I would say this. Just like their ‘Stereotypical Barbie’, I would say that the easier metaphor for that will be for Autistic books because there is, just like ‘Stereotypical Barbie’, it’s like when you think about a Barbie, that is sort of like the archetype that comes to your head. I think a lot of — to that point around, you know, they either — you know, the biases will manifest into the conflation of autism or race or exaggeration, the intersectional body, right. When you think about an Autistic person, for the longest time, it was not someone who had my intersections, right. And I think even the biggest difficulty it was to get help was that folks are like, “Well, you have, you know, especially even now, you have this business, and you’re out there, and you’re able to talk and able to do these things. So, you must be ‘high functioning’,” which, I know, we’re trying to undo that, right. But, you know, there’s people in my life that we joke and say, like, if I didn’t have supports in my business, in my home, none of this would get done; it would all just fall apart. It’s like a sand dollar, right. It looks really great. And it looks really hard, but if you hold it too much, it will crumble. And so, I do think there’s a ‘Stereotypical Barbie’ sort of pathway for Autistic folks. I feel like in an industry with professionals, I feel like, just like in BarbieLand, there are all these other types of Barbies, right. And they talk about like, I’m Writer Barbie, and this is what Writer Barbie is supposed to do. And I’m President Barbie and this is what President Barbie is supposed to be do. Or even with Ken, like, I don’t even know what kind of Ken I am. I’m not even Surfer Ken, I’m just beach, you know, like, but I’m Beach Ken, right? And I think, you know what, when I worked at the hospital, I saw this happen a lot, where your OT Barbie or your Social Work Barbie or, you know, especially like if you’re OT versus PT Barbie. If you’re OT Barbie, but you believe in more so, like, OT with supportive assistive devices versus not. If you’re the person environment, occupation style, OT Barbie versus the accommodation kind of Barbie, right? And I think there’s all these different sorts of things where it gets really nuanced and it can lead to conflict, sort of like what happened with the Ken. I feel like whoever’s listening to this podcast, hopefully, you know, spoiler alert for the Barbie movie all over this. But I think sort of getting to, like, what they talked about what the Ken’s, right, is like, if you have a little, even if you’re all sort of in the same community, if you have these little differences, that they can lead to huge conflict. And unless you see yourself with all working together.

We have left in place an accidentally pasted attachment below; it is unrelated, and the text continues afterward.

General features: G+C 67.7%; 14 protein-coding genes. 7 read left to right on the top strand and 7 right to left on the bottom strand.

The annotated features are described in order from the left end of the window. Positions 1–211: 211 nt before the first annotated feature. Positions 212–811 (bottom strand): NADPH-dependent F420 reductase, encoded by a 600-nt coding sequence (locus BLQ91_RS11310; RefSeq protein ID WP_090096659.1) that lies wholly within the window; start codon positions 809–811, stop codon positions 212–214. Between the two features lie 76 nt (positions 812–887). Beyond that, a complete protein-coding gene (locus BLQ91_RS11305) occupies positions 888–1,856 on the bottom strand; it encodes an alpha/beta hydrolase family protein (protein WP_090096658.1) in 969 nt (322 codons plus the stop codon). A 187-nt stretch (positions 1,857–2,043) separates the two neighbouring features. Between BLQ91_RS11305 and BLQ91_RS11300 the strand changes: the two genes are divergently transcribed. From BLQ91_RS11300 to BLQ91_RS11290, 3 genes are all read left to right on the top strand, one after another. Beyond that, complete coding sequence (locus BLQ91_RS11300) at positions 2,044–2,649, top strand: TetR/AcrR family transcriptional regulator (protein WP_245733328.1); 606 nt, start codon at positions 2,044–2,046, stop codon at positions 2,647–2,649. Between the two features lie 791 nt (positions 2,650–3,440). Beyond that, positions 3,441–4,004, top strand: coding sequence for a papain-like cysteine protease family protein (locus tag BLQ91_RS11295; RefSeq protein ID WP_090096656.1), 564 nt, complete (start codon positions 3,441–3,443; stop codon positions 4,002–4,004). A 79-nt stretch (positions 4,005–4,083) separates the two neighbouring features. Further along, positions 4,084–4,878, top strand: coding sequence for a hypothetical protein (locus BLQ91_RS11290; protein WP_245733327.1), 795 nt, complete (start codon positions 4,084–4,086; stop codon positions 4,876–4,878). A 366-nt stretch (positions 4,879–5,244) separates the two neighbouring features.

And I think the enemy here, I would say, is appeals to history, appeals to construct, appeals to authority, right. I think that there is — this was so — there’s so many situations that I probably didn’t say in my introduction before. I didn’t start being a consultant. I thought I was gonna go into counseling psychology and sort of more, maybe in administration of nonprofits or hospitals. I got my first master’s in nonprofit leadership and my second in public administration, but I was getting it in counseling psychology and community psychology. So, that’s why I was at the hospital. And I saw a lot of these things where people would say, well, this person came in. And they had this presentation. And, you know, usually this presentation wouldn’t mean that we would have to take this course of action. But you know, like, that’s what the DSM says, and like, yeah, the DSM isn’t perfect. But then if you look at, you know, this article that came out, and then you look at, like, the Association of Clinical Social Workers that have — not bill of rights, but best practices, or, you know, you take this continuing education course, that this is sort of what has, you know, the most evidence-based approach so far, and I agree, yeah, you know, we know it needs to be more innovative, but we don’t really have the data for that yet. And if you were to push back and say, well, but we might have qualitative data from our community, if we’re reading the articles that can be, you know, the real amplification of the most intersectionally impacted voices in leadership, like, if we’re reading the articles, if we’re listening to the patient responses and surveys, if we’re looking at what they are communicating with us in terms of the progress that we made. If we’re looking at that then we actually have contradictory data and, like, who are we going to believe? Are we going to believe the people who are actually, who are trying to help and what their qualitative data is? Are we going to believe folks who they have, they’re really nice and have PhD’s and they studied really hard and they wrote an article and it was peer reviewed, and it was published in a journal article and now it’s part of continuing education, but are they part of that community? Have you, have they had that direct, lived experience? And I think that that that’s something that I think is really, you know, I think that is the spell over the land for the professionals in this case.